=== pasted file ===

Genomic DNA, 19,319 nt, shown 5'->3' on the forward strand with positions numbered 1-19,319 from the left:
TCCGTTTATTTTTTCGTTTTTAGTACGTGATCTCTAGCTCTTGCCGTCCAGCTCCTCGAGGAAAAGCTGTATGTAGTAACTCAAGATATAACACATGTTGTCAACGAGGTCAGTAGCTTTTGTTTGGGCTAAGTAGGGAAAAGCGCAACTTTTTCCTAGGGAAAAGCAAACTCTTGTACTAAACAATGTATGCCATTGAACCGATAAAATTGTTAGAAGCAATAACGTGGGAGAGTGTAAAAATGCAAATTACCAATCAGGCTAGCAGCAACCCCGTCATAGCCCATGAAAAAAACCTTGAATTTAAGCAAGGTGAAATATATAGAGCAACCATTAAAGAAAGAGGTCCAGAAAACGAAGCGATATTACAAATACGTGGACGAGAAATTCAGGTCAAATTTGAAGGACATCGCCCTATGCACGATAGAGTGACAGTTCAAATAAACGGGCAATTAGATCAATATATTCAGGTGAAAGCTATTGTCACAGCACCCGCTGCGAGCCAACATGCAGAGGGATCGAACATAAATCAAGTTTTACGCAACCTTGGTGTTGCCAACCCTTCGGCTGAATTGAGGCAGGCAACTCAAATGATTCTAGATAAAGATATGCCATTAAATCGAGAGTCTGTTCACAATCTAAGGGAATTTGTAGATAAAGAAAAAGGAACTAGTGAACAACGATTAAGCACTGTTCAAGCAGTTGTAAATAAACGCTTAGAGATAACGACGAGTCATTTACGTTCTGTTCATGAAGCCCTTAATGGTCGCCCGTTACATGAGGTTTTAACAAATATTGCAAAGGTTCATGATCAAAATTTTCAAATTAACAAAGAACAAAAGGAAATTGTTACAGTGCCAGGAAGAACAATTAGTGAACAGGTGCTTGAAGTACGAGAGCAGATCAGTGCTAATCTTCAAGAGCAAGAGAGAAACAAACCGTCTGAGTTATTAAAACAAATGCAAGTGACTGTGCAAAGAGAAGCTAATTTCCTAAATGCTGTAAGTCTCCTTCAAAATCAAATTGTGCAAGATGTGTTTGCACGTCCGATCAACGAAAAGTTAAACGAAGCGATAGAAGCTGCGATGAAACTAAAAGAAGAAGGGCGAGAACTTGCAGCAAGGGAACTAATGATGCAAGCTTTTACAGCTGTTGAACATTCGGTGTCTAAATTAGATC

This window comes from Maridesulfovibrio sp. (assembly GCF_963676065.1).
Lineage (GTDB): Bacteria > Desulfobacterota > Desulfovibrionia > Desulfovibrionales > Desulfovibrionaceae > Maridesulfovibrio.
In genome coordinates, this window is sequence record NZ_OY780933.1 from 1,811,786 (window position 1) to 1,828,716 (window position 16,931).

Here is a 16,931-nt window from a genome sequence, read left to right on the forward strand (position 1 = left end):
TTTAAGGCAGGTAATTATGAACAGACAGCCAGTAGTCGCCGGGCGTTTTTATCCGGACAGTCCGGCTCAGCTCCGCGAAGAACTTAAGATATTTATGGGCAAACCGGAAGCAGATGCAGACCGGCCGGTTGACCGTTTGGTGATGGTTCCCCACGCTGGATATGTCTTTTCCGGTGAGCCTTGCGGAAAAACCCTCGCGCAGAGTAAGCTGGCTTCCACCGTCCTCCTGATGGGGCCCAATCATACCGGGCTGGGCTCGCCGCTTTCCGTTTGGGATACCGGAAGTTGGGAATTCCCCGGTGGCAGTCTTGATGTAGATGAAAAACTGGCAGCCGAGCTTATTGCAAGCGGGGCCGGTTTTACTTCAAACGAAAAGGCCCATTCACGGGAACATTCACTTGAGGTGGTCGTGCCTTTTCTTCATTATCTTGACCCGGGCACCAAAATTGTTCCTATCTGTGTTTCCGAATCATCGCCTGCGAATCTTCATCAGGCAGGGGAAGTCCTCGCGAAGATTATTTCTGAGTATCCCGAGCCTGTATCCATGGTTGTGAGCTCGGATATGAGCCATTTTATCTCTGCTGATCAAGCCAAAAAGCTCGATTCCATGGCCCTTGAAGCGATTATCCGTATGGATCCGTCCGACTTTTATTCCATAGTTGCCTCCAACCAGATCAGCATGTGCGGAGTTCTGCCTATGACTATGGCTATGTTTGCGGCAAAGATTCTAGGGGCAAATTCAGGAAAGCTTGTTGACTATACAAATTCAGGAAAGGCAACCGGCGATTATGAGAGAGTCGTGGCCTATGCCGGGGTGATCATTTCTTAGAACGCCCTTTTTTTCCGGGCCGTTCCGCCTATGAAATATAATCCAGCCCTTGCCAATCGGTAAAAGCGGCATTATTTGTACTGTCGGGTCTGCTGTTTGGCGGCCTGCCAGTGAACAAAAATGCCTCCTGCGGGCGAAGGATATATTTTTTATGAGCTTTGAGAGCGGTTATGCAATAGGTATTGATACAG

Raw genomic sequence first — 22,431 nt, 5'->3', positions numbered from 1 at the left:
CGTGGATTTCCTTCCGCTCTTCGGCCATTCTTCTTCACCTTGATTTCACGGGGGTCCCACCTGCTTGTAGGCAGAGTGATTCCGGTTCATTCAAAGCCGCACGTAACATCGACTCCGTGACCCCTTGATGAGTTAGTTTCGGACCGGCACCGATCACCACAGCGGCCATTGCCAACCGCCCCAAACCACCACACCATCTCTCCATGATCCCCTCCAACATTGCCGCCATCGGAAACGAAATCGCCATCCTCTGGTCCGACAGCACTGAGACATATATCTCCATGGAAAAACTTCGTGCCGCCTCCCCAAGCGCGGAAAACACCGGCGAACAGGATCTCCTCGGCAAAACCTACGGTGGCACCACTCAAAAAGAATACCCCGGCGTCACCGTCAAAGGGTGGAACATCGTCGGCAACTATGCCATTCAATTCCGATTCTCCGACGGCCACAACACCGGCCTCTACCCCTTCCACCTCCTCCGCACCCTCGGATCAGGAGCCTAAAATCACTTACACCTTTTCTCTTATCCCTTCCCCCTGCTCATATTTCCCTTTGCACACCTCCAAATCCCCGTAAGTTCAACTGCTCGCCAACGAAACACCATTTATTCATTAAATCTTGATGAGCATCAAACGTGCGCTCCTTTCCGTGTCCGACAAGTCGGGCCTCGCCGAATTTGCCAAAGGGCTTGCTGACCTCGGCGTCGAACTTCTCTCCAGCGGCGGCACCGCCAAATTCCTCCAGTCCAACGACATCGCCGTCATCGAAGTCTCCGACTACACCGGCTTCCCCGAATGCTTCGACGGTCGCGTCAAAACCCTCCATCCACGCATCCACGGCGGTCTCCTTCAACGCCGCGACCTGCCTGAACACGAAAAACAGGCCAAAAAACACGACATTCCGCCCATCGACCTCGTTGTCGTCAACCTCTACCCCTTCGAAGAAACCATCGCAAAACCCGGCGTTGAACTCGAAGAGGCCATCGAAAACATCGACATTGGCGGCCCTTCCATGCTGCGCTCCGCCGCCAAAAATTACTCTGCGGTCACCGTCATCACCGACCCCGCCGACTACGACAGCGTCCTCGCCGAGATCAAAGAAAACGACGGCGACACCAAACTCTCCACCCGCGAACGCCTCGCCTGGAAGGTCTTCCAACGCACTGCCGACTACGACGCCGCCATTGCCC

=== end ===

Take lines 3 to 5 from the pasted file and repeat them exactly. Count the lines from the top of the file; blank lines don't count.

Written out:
This window comes from Maridesulfovibrio sp. (assembly GCF_963676065.1).
Lineage (GTDB): Bacteria > Desulfobacterota > Desulfovibrionia > Desulfovibrionales > Desulfovibrionaceae > Maridesulfovibrio.
In genome coordinates, this window is sequence record NZ_OY780933.1 from 1,811,786 (window position 1) to 1,828,716 (window position 16,931).